Page 1201 - Week 04 - Wednesday, 4 May 2022

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Omit all words after ‘Assembly’ and substitute:

“(1) notes:

(a) this year, the climate crisis was described as the biggest threat to Australia’s security by former Australian defence leaders;

(b) these military leaders further said “The first duty of government is the safety and protection of the people, but Australia has failed when it comes to climate change threats. Australia currently has no credible climate policy, leaving our nation unprepared for increasingly harsh impacts”; and

(c) there are no jobs on a dead planet;

(2) further notes:

(a) the relative investments made by governments of all levels sends a strong message about the priorities and values of Australians;

(b) Defence spending has increased by more than 300 percent over the last decade, and now stands at around nine times the total spent on diplomacy, aid and trade. Investment in the Department of Foreign Affairs and Trade, and along with it, Australia’s international aid program has hit all-time lows of 1.3 percent of the Federal budget; and

(c) genuine peace rests on international cooperation and development, and respect for human rights. A country as wealthy and as fortunate as Australia should be an international champion of multilateral moves towards peace;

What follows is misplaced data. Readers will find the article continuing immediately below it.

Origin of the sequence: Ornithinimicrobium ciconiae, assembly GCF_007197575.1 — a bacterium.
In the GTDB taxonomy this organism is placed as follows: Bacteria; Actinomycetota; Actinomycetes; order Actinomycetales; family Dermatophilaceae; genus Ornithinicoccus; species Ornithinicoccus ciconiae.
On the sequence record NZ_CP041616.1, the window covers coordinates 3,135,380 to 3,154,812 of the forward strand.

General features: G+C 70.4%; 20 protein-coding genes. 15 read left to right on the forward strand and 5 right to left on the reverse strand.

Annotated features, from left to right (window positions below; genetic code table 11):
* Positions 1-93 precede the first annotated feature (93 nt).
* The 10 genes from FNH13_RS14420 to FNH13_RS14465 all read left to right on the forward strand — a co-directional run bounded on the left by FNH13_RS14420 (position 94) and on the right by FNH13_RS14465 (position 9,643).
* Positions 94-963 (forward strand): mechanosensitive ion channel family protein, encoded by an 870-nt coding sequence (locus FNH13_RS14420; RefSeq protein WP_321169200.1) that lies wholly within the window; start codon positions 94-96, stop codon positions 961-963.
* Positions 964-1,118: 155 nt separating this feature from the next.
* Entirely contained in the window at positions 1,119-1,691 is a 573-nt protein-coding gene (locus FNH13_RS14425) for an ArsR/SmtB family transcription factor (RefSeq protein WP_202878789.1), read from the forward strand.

(3) calls on this Assembly to:

(a) condemn all military aggression in the strongest possible way;

(b) acknowledge the contribution of Canberrans in supporting Australian security through their work in diplomacy, international partnerships, climate change, soft power and influence, intelligence and defence;

(c) recognise the suffering of ordinary people bearing the costs of war and the compassion and generosity of many Canberrans in their support of displaced, injured and traumatised people affected by war, particularly during the current conflict in Ukraine;

(d) acknowledge that current events in Ukraine can be particularly hard for veterans and their families, and also recognise the impact that the conflict is having on the ACT’s Ukrainian community; and

(e) affirm its staunch support:

(i) for all industries in Canberra that contribute to local, international and national security;

(ii) for commensurate investment in diplomacy, aid, trade and climate change mitigation and adaptation to levels of defence and military spending;

(iii) to tackle the Climate Emergency in order to create the conditions for peace and security for Australia and the region; and

(iv) to use the most effective means through which Australia can assist the efforts for peace in Ukraine and other conflict zones, noting particularly the critical role of supplies, sanctions and humanitarian efforts.”

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